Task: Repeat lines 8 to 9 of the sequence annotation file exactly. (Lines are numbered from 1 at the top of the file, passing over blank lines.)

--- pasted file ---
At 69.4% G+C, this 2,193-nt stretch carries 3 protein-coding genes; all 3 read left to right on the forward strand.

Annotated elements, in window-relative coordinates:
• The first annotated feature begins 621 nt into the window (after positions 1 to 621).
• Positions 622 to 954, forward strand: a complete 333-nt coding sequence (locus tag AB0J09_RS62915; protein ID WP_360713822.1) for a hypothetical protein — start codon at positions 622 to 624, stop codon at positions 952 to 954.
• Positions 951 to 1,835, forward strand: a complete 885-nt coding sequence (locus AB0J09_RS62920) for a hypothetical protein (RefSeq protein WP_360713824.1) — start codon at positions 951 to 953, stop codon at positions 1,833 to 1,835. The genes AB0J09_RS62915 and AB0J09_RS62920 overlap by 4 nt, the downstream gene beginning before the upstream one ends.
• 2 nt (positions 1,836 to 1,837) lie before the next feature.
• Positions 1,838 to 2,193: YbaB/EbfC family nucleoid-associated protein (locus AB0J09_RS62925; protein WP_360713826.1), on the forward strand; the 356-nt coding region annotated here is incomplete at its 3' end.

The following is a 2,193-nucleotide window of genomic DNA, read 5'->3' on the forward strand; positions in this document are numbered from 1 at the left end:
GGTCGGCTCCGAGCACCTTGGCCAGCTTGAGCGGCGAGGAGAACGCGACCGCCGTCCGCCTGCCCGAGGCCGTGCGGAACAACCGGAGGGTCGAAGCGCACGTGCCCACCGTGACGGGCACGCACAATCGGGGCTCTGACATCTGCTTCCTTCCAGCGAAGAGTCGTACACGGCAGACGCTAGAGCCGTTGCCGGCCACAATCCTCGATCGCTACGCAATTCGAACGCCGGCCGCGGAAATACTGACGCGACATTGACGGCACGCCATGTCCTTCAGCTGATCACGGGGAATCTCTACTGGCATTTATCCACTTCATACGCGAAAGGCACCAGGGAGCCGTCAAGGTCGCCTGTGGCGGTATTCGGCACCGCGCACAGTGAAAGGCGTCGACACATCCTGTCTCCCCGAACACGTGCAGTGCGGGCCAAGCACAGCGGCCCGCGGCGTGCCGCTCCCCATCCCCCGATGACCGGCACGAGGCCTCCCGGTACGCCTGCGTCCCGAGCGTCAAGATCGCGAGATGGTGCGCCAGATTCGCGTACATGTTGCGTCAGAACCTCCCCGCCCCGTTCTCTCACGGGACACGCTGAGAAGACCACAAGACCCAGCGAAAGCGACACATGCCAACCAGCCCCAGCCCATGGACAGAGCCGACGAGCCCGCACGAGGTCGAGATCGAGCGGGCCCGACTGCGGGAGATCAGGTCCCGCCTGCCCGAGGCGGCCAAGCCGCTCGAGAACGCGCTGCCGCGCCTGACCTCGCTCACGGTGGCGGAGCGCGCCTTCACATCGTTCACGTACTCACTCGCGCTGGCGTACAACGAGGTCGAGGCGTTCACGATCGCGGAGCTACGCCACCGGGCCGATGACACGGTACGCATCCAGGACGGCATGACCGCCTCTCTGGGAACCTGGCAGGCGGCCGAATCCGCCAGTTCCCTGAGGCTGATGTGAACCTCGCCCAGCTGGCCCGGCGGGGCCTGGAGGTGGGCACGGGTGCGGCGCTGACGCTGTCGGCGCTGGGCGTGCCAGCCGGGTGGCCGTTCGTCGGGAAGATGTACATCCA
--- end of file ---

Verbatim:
The following is a 2,193-nucleotide window of genomic DNA, read 5'->3' on the forward strand; positions in this document are numbered from 1 at the left end:
GGTCGGCTCCGAGCACCTTGGCCAGCTTGAGCGGCGAGGAGAACGCGACCGCCGTCCGCCTGCCCGAGGCCGTGCGGAACAACCGGAGGGTCGAAGCGCACGTGCCCACCGTGACGGGCACGCACAATCGGGGCTCTGACATCTGCTTCCTTCCAGCGAAGAGTCGTACACGGCAGACGCTAGAGCCGTTGCCGGCCACAATCCTCGATCGCTACGCAATTCGAACGCCGGCCGCGGAAATACTGACGCGACATTGACGGCACGCCATGTCCTTCAGCTGATCACGGGGAATCTCTACTGGCATTTATCCACTTCATACGCGAAAGGCACCAGGGAGCCGTCAAGGTCGCCTGTGGCGGTATTCGGCACCGCGCACAGTGAAAGGCGTCGACACATCCTGTCTCCCCGAACACGTGCAGTGCGGGCCAAGCACAGCGGCCCGCGGCGTGCCGCTCCCCATCCCCCGATGACCGGCACGAGGCCTCCCGGTACGCCTGCGTCCCGAGCGTCAAGATCGCGAGATGGTGCGCCAGATTCGCGTACATGTTGCGTCAGAACCTCCCCGCCCCGTTCTCTCACGGGACACGCTGAGAAGACCACAAGACCCAGCGAAAGCGACACATGCCAACCAGCCCCAGCCCATGGACAGAGCCGACGAGCCCGCACGAGGTCGAGATCGAGCGGGCCCGACTGCGGGAGATCAGGTCCCGCCTGCCCGAGGCGGCCAAGCCGCTCGAGAACGCGCTGCCGCGCCTGACCTCGCTCACGGTGGCGGAGCGCGCCTTCACATCGTTCACGTACTCACTCGCGCTGGCGTACAACGAGGTCGAGGCGTTCACGATCGCGGAGCTACGCCACCGGGCCGATGACACGGTACGCATCCAGGACGGCATGACCGCCTCTCTGGGAACCTGGCAGGCGGCCGAATCCGCCAGTTCCCTGAGGCTGATGTGAACCTCGCCCAGCTGGCCCGGCGGGGCCTGGAGGTGGGCACGGGTGCGGCGCTGACGCTGTCGGCGCTGGGCGTGCCAGCCGGGTGGCCGTTCGTCGGGAAGATGTACATCCA